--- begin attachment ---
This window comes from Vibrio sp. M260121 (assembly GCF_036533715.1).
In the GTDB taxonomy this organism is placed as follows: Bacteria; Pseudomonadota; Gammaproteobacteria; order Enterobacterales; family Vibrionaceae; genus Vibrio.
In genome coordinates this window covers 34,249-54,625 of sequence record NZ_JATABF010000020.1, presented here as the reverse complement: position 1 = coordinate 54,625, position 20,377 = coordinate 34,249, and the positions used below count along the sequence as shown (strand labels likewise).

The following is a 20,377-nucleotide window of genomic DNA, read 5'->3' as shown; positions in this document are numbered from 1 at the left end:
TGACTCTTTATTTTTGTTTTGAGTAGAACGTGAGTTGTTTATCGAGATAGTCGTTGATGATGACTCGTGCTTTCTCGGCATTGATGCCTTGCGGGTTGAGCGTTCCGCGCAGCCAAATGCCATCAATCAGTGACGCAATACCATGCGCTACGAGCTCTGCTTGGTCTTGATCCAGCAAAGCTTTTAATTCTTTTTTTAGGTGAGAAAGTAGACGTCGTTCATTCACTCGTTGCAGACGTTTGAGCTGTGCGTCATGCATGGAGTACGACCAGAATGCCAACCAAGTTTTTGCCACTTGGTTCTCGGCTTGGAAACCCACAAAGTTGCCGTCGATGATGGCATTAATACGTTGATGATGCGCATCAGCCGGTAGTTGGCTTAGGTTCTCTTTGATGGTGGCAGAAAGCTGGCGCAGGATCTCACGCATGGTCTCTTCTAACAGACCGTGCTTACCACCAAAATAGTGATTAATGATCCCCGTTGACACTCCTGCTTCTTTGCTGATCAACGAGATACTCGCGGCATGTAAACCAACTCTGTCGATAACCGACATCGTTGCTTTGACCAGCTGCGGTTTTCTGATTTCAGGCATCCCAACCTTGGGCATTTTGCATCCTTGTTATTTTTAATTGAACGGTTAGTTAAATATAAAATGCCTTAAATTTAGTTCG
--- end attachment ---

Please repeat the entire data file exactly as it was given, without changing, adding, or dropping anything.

This window comes from Vibrio sp. M260121 (assembly GCF_036533715.1).
In the GTDB taxonomy this organism is placed as follows: Bacteria; Pseudomonadota; Gammaproteobacteria; order Enterobacterales; family Vibrionaceae; genus Vibrio.
In genome coordinates this window covers 34,249-54,625 of sequence record NZ_JATABF010000020.1, presented here as the reverse complement: position 1 = coordinate 54,625, position 20,377 = coordinate 34,249, and the positions used below count along the sequence as shown (strand labels likewise).

The following is a 20,377-nucleotide window of genomic DNA, read 5'->3' as shown; positions in this document are numbered from 1 at the left end:
TGACTCTTTATTTTTGTTTTGAGTAGAACGTGAGTTGTTTATCGAGATAGTCGTTGATGATGACTCGTGCTTTCTCGGCATTGATGCCTTGCGGGTTGAGCGTTCCGCGCAGCCAAATGCCATCAATCAGTGACGCAATACCATGCGCTACGAGCTCTGCTTGGTCTTGATCCAGCAAAGCTTTTAATTCTTTTTTTAGGTGAGAAAGTAGACGTCGTTCATTCACTCGTTGCAGACGTTTGAGCTGTGCGTCATGCATGGAGTACGACCAGAATGCCAACCAAGTTTTTGCCACTTGGTTCTCGGCTTGGAAACCCACAAAGTTGCCGTCGATGATGGCATTAATACGTTGATGATGCGCATCAGCCGGTAGTTGGCTTAGGTTCTCTTTGATGGTGGCAGAAAGCTGGCGCAGGATCTCACGCATGGTCTCTTCTAACAGACCGTGCTTACCACCAAAATAGTGATTAATGATCCCCGTTGACACTCCTGCTTCTTTGCTGATCAACGAGATACTCGCGGCATGTAAACCAACTCTGTCGATAACCGACATCGTTGCTTTGACCAGCTGCGGTTTTCTGATTTCAGGCATCCCAACCTTGGGCATTTTGCATCCTTGTTATTTTTAATTGAACGGTTAGTTAAATATAAAATGCCTTAAATTTAGTTCG